“This project must begin, it must not be delayed any longer,” they have repeatedly told MJAM in recent weeks, according to Burhan.
The discussions are about “80 percent finished,” says the spokesman, with only technical points remaining to be settled, which should be done soon.
The Taliban are demanding that the contract — which includes the construction of a power station to supply the mine and Kabul, and a railroad to Pakistan — be respected. They also insist that the copper be processed locally with an Afghan workforce.
China, whose economy is in dire need of copper, is reluctant to meet these demands.
MJAM, which did not respond to AFP, also continues to demand a reduction in royalties due.
The project is also coupled with concerns about its environmental consequences. Copper mining is polluting and requires large quantities of water, and Logar is already an arid region.
According to Burhan, the Taliban are paying “strict attention” to these issues and will ensure that the consortium meets its obligations in this regard.
For now, the delay is some salvation for archeologists.
While there is currently no work going on at the site, Varoutsikos hopes to restart the excavation before the start of mining operations.
But even that will depend on international collaboration and funding, he notes.
To the consternation of its biological father — China — the young nation of Taiwan seems to prefer its step-dad, Japan. When the latter was forced out, a semi-modernized iteration of the former returned. And just as some people thrive as adults, despite an unstable childhood, Taiwan has become a democratic success. Unfortunately, the island’s biological father behaves like a parent who is no use, yet who continues to meddle. A combination of rose-tinted retrospection and growing mutual respect has given many Taiwanese a highly positive attitude toward Japan. Physical reminders of the 1895-1945 period of Japanese rule are treasured,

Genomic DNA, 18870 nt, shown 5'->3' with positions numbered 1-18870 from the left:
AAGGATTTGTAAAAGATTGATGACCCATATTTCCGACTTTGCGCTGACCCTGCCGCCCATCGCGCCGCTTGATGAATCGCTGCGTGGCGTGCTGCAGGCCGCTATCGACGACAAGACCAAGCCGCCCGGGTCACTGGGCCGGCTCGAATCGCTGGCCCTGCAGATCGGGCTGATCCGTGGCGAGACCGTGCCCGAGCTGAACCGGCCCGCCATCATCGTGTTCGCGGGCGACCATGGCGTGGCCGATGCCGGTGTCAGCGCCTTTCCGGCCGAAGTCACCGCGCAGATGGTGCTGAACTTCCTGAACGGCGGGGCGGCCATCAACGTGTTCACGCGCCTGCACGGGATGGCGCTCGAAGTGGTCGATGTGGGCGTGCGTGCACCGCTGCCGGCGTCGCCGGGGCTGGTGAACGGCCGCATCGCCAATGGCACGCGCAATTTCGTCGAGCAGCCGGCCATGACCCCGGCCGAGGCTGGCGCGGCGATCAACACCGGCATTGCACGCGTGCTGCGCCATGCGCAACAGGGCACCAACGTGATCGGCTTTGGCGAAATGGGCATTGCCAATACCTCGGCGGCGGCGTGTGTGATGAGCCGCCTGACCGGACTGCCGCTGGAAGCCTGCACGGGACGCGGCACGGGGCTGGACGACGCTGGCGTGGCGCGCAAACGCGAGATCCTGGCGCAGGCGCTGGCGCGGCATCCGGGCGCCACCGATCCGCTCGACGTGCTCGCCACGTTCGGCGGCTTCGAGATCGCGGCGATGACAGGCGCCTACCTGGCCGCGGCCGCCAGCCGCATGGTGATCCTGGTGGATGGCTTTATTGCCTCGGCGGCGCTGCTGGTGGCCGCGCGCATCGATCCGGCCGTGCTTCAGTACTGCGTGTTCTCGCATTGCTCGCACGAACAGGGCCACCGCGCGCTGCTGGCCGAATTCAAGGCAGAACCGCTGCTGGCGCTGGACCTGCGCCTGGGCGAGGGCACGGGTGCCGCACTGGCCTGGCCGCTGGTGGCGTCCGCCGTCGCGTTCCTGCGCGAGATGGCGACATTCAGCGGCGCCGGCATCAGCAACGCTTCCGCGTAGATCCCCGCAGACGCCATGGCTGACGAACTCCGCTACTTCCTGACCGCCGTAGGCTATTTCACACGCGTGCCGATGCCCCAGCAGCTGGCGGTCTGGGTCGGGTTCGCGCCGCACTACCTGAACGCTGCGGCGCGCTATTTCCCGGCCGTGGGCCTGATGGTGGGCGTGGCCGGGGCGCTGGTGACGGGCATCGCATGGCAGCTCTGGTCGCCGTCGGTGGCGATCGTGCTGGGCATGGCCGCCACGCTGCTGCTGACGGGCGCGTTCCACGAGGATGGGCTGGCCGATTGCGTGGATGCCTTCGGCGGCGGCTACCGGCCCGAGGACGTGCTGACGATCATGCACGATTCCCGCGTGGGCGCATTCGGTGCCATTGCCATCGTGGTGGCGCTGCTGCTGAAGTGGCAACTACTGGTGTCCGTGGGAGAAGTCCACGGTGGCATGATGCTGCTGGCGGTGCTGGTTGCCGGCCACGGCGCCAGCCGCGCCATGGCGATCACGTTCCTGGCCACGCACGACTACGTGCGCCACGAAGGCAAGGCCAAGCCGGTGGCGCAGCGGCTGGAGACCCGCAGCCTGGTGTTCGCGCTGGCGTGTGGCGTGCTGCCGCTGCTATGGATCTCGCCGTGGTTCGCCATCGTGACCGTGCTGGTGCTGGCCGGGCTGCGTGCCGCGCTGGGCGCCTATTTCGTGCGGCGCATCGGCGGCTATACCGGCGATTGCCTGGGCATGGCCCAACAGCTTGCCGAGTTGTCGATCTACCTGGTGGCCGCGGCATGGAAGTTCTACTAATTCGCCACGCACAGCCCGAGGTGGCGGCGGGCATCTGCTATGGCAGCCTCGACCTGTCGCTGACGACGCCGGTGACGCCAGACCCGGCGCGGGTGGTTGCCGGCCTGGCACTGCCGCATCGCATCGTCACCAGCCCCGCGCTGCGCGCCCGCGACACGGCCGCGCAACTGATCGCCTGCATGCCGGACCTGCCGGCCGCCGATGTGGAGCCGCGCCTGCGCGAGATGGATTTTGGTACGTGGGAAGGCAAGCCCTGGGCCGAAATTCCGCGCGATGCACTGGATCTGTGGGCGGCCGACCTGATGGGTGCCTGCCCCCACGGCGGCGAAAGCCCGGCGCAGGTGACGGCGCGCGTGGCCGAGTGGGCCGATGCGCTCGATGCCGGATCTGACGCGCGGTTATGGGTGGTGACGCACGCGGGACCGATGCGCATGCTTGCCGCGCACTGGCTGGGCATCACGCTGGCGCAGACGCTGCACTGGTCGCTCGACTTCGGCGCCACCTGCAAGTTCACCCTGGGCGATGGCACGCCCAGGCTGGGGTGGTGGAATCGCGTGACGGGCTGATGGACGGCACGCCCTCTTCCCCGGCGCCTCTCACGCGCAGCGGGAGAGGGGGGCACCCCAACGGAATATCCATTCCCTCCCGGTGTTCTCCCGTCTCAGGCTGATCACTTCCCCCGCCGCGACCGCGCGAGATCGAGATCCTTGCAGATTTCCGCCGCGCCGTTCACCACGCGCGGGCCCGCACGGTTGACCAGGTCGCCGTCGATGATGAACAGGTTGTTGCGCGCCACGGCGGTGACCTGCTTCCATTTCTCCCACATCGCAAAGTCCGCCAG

A year before Britain handed Hong Kong to China, then-president Jiang Zemin (江澤民) hailed the “one country, two systems” plan for the city as a model for the country to one day unify with Taiwan. Taiwan would get “a high degree of autonomy” — the same pledge China used for Hong Kong — while keeping legislative and independent judicial power, and its own armed forces, according to Jiang’s speech, copies of which were distributed at Hong Kong’s handover center in 1997. For Taiwan though, the proposal has never been an option. Even the Chinese Nationalist Party (KMT) — a vestige of
Last month China lashed out at Taiwanese agricultural exports again, banning grouper imports. This event marked the ignominious end of what was once the star agricultural product of the ill-starred Economic Cooperation Framework Agreement (ECFA). Local media quoted the Fisheries Agency as saying it was a turning point in Taiwan’s grouper history. Spurred by the signing of ECFA, by the spring of 2011 grouper had become the leading agricultural export, driving profits for middlemen and food price inflation. Grouper exports were among the few products whose market grew, enabling then-president Ma Ying-jeou (馬英九) of the Chinese Nationalist Party (KMT) to
Women in Taiwan often say “my aunt is visiting” (大姨媽來了) or “my ‘that’ is here” (那個來) when their menstrual cycle arrives — but there are no euphemisms to describe it at the Red House Period Museum (小紅厝月經博物館), which opened on Thursday. “Due to a lack of understanding, fear of blood and various taboos, the period has historically and globally been something that cannot be discussed publicly,” a display on period stigma at the museum states. “Or, it is replaced by all sorts of indirection.” The museum estimates that there are more than 30 such terms in Taiwan to describe that